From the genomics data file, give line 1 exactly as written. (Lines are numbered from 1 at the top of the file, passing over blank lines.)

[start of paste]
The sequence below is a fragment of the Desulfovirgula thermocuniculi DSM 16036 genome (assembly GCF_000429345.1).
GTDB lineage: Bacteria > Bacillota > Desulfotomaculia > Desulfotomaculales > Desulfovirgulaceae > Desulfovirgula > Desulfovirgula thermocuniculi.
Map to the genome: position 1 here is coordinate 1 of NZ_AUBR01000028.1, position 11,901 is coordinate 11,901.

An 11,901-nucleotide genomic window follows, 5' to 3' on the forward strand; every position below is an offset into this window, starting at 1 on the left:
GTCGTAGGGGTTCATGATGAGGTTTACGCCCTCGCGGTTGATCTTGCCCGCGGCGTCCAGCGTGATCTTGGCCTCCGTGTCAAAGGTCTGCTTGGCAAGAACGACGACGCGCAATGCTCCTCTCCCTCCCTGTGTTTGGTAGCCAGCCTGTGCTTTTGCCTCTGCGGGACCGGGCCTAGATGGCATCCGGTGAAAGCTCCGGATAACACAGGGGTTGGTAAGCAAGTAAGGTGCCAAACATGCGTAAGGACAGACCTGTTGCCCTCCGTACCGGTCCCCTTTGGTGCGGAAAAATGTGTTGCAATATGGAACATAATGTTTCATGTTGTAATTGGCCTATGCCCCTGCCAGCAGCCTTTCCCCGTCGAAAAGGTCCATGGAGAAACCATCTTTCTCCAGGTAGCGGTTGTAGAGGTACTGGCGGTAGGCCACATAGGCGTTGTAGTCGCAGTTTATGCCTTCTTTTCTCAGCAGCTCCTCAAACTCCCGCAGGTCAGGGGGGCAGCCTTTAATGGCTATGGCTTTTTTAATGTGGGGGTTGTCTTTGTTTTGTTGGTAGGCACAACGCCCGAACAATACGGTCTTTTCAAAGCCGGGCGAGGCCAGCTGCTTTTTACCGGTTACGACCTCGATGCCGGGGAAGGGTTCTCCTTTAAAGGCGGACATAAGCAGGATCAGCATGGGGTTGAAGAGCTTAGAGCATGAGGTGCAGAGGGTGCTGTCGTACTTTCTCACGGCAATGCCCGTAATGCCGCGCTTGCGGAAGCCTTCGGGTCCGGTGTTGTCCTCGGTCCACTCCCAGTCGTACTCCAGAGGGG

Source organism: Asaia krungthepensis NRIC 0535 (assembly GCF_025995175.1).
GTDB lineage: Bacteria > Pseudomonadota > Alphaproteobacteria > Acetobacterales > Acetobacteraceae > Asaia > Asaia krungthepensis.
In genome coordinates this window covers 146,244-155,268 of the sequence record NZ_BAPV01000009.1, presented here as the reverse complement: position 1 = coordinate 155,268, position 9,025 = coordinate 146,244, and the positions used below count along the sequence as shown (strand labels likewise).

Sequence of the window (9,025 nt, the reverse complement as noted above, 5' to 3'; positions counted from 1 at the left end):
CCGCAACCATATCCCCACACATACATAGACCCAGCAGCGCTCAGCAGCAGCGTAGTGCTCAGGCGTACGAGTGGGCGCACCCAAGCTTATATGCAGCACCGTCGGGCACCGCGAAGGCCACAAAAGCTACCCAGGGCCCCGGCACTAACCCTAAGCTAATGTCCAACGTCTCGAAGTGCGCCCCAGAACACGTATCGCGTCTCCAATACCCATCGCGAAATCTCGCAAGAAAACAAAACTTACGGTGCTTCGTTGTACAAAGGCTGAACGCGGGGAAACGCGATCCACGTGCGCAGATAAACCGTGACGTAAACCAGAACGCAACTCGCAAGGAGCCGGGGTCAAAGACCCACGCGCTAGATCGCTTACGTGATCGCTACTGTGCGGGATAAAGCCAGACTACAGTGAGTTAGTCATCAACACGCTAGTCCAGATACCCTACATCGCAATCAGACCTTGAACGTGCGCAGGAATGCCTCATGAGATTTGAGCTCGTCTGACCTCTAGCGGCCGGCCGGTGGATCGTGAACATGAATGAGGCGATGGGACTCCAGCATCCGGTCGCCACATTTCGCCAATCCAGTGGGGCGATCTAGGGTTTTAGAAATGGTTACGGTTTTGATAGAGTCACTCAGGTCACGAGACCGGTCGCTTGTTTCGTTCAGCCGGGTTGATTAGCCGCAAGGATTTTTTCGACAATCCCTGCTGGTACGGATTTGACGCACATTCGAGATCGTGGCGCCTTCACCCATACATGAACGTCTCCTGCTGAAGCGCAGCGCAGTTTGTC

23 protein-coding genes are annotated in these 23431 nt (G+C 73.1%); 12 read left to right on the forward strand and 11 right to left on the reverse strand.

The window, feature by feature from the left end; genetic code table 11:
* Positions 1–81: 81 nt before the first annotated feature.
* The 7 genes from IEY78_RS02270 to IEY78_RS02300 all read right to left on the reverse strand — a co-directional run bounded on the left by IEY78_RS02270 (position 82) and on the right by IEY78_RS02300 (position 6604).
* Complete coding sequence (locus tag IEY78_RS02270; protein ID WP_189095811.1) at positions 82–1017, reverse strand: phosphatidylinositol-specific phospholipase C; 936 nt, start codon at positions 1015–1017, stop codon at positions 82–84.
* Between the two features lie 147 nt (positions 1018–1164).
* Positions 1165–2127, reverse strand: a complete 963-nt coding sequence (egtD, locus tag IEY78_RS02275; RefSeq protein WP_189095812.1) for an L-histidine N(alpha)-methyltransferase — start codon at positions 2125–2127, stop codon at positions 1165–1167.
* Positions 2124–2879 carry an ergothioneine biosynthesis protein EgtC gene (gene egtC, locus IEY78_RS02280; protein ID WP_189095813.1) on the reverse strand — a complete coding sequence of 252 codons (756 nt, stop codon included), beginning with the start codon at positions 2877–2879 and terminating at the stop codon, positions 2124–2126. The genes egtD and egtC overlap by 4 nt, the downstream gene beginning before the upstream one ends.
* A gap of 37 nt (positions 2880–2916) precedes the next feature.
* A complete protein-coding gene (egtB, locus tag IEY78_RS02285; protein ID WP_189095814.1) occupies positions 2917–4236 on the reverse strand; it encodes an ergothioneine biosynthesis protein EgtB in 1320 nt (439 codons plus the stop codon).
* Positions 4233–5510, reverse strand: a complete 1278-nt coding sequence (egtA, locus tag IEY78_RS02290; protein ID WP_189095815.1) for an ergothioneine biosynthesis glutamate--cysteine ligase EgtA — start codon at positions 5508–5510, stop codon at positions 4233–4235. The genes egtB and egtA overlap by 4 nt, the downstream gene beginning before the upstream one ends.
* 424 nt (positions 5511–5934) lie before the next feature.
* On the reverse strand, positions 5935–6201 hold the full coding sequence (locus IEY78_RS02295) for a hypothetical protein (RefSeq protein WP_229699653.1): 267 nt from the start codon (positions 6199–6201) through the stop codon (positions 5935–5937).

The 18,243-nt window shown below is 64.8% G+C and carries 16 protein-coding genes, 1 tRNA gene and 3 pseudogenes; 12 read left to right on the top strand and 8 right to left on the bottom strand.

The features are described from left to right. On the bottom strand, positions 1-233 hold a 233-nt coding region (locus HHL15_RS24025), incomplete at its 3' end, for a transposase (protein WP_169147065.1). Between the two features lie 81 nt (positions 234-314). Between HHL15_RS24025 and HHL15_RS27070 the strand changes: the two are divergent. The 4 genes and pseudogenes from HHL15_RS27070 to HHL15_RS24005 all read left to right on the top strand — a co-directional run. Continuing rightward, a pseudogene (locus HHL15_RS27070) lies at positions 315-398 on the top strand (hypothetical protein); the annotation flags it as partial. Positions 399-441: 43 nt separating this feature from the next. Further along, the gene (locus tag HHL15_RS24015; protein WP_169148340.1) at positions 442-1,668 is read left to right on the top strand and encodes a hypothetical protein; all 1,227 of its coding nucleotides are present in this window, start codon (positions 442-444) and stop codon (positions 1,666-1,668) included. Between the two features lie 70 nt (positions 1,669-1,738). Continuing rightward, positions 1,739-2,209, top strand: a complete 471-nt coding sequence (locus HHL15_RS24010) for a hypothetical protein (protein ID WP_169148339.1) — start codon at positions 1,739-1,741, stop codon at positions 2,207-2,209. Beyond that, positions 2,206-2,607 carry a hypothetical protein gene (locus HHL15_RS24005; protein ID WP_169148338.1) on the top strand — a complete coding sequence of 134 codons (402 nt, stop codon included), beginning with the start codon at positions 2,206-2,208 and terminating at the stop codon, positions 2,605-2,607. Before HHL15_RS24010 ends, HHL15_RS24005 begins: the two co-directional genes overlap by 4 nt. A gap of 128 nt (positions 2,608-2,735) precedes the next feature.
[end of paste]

The sequence below is a fragment of the Desulfovirgula thermocuniculi DSM 16036 genome (assembly GCF_000429345.1).